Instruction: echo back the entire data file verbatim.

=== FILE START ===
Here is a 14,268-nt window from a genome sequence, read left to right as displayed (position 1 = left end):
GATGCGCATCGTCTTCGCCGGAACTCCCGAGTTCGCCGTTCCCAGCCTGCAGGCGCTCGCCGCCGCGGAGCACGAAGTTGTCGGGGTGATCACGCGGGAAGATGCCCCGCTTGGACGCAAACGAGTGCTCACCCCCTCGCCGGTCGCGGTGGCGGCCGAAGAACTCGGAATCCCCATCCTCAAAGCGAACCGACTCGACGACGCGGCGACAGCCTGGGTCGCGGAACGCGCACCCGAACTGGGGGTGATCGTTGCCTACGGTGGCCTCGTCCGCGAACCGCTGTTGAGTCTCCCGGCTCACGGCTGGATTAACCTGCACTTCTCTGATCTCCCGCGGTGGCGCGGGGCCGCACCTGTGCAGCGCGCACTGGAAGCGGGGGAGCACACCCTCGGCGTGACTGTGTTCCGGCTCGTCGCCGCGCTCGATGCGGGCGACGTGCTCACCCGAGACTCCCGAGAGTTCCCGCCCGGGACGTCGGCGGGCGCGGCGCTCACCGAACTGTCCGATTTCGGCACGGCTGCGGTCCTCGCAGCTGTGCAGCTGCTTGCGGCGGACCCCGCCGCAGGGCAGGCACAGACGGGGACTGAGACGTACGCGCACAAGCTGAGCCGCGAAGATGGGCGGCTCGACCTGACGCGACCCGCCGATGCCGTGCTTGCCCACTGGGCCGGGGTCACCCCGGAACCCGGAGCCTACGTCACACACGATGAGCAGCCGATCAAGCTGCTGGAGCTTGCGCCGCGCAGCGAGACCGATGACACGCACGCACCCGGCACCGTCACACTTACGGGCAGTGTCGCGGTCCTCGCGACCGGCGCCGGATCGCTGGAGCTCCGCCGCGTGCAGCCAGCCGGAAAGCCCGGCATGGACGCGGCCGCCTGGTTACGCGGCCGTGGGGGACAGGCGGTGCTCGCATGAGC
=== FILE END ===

Here is a 14,268-nt window from a genome sequence, read left to right as displayed (position 1 = left end):
GATGCGCATCGTCTTCGCCGGAACTCCCGAGTTCGCCGTTCCCAGCCTGCAGGCGCTCGCCGCCGCGGAGCACGAAGTTGTCGGGGTGATCACGCGGGAAGATGCCCCGCTTGGACGCAAACGAGTGCTCACCCCCTCGCCGGTCGCGGTGGCGGCCGAAGAACTCGGAATCCCCATCCTCAAAGCGAACCGACTCGACGACGCGGCGACAGCCTGGGTCGCGGAACGCGCACCCGAACTGGGGGTGATCGTTGCCTACGGTGGCCTCGTCCGCGAACCGCTGTTGAGTCTCCCGGCTCACGGCTGGATTAACCTGCACTTCTCTGATCTCCCGCGGTGGCGCGGGGCCGCACCTGTGCAGCGCGCACTGGAAGCGGGGGAGCACACCCTCGGCGTGACTGTGTTCCGGCTCGTCGCCGCGCTCGATGCGGGCGACGTGCTCACCCGAGACTCCCGAGAGTTCCCGCCCGGGACGTCGGCGGGCGCGGCGCTCACCGAACTGTCCGATTTCGGCACGGCTGCGGTCCTCGCAGCTGTGCAGCTGCTTGCGGCGGACCCCGCCGCAGGGCAGGCACAGACGGGGACTGAGACGTACGCGCACAAGCTGAGCCGCGAAGATGGGCGGCTCGACCTGACGCGACCCGCCGATGCCGTGCTTGCCCACTGGGCCGGGGTCACCCCGGAACCCGGAGCCTACGTCACACACGATGAGCAGCCGATCAAGCTGCTGGAGCTTGCGCCGCGCAGCGAGACCGATGACACGCACGCACCCGGCACCGTCACACTTACGGGCAGTGTCGCGGTCCTCGCGACCGGCGCCGGATCGCTGGAGCTCCGCCGCGTGCAGCCAGCCGGAAAGCCCGGCATGGACGCGGCCGCCTGGTTACGCGGCCGTGGGGGACAGGCGGTGCTCGCATGAGC